European stock markets had a shaky start on Friday as concern continued over Greece and Spain. Spain's main share index fell more than 2% before recovering, while shares in London fell by as much as 1%.

Confidence in European banks was undermined by ratings agency Moody's, which cut the credit ratings of 16 Spanish banks late on Thursday. It also cut the debt rating on Santander UK, a subsidiary of the Spanish banking giant.

However, shares in Santander reversed early losses to trade 3% higher, and Bankia shares jumped 9% following Thursday's 14% slump.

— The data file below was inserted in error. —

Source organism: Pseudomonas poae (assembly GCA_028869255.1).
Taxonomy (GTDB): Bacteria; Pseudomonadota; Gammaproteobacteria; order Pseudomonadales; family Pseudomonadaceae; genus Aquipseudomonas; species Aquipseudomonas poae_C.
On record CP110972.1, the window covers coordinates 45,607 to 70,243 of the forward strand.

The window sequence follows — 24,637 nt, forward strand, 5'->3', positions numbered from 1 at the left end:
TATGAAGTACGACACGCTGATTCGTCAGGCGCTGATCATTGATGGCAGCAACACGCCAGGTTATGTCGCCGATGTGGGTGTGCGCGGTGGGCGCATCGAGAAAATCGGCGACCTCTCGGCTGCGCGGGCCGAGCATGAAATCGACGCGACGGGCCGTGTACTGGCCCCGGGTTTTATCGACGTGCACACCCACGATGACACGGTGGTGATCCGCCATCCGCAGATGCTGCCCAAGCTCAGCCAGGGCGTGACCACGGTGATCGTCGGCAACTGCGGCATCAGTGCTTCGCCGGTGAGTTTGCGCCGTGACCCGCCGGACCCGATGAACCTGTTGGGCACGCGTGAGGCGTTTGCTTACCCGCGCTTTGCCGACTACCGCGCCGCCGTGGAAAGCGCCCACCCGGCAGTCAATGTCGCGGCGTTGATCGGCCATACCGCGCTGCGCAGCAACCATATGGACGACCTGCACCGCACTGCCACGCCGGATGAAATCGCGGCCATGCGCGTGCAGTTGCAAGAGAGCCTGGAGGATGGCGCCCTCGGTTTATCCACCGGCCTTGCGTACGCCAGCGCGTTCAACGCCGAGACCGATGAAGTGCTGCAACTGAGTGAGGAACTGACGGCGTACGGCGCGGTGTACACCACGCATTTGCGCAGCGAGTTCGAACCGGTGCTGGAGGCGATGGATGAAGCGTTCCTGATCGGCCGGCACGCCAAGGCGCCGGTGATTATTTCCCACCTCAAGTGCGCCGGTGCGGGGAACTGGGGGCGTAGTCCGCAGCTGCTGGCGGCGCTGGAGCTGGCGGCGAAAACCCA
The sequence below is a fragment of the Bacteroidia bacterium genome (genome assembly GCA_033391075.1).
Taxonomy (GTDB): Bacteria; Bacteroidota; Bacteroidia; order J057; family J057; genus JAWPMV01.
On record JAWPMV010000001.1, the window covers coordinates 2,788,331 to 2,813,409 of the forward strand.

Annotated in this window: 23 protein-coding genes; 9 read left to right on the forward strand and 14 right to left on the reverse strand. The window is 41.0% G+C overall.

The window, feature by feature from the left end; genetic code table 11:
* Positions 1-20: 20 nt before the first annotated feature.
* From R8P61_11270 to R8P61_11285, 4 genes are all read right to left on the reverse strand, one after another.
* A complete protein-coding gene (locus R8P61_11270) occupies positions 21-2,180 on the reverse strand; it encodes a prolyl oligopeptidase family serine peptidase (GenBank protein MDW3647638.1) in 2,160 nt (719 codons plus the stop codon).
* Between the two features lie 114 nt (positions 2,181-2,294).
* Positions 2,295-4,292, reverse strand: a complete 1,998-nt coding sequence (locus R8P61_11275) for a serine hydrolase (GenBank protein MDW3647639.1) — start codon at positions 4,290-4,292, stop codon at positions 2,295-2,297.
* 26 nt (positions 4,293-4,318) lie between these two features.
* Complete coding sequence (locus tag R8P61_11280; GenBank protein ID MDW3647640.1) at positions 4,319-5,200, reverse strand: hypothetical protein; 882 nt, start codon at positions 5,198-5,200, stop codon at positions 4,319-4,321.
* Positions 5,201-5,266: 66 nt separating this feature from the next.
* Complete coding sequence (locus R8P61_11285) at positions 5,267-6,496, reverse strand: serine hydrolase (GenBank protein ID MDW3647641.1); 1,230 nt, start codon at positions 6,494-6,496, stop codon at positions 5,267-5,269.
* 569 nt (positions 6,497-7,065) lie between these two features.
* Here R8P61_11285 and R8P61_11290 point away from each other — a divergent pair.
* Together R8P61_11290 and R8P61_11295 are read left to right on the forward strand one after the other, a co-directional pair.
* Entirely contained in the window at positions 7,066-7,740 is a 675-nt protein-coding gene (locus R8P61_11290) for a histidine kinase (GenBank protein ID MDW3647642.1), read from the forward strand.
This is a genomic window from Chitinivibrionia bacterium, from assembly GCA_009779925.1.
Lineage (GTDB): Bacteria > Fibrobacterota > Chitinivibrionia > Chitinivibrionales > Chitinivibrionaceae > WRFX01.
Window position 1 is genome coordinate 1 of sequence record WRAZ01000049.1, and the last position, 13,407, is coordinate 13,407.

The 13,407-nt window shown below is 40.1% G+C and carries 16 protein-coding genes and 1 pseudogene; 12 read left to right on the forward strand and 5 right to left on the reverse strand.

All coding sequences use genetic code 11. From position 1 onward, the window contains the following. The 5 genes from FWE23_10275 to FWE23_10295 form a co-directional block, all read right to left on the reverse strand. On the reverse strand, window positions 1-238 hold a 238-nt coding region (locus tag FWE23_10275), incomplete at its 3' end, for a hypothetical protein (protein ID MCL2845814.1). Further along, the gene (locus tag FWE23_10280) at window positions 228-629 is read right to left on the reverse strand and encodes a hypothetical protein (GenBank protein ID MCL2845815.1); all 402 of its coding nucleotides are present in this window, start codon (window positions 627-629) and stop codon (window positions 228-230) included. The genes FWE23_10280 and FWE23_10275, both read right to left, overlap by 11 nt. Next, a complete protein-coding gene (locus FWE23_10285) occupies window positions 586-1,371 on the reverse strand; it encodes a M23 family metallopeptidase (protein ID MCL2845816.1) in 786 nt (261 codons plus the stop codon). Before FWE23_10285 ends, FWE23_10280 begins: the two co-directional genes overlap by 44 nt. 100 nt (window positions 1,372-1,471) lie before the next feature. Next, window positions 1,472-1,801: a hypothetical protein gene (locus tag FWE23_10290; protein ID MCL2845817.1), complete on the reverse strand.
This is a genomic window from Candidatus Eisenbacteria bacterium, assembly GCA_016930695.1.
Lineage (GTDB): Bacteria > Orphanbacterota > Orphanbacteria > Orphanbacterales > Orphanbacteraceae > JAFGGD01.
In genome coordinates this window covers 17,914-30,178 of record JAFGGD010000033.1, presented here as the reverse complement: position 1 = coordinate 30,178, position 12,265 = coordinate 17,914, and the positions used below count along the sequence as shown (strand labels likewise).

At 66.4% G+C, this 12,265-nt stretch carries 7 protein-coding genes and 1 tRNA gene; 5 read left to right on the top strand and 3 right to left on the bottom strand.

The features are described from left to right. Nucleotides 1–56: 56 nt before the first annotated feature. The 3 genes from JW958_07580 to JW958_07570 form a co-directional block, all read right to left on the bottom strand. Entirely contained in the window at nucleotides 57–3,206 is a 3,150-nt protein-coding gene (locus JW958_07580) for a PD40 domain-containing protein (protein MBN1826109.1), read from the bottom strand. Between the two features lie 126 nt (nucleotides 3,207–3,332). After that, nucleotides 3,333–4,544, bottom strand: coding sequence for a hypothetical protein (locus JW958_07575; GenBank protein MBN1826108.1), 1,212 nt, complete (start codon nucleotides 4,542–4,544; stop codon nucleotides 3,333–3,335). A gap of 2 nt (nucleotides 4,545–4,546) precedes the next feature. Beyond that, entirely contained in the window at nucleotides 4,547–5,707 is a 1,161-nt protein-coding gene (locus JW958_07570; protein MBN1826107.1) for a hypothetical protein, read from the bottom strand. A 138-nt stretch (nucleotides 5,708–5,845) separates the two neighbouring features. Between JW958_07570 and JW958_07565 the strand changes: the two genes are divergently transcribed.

One Spanish man thought the downgrade was a good thing for the economy speaking in Spanish he said,

"the downgrade should have been done ages, also because Spain's banking system cannot guarantee the safety of savers money."

In response to worries over Spain some investors moved money into German bonds, which are seen as low-risk investments. That drove the yield on 10-year German bonds down to 1.399% today, a record low.

While over in Athens, there has been a downgrade of Greece's credit rating by Fitch which has gone from a B- to CCC over fears of a default.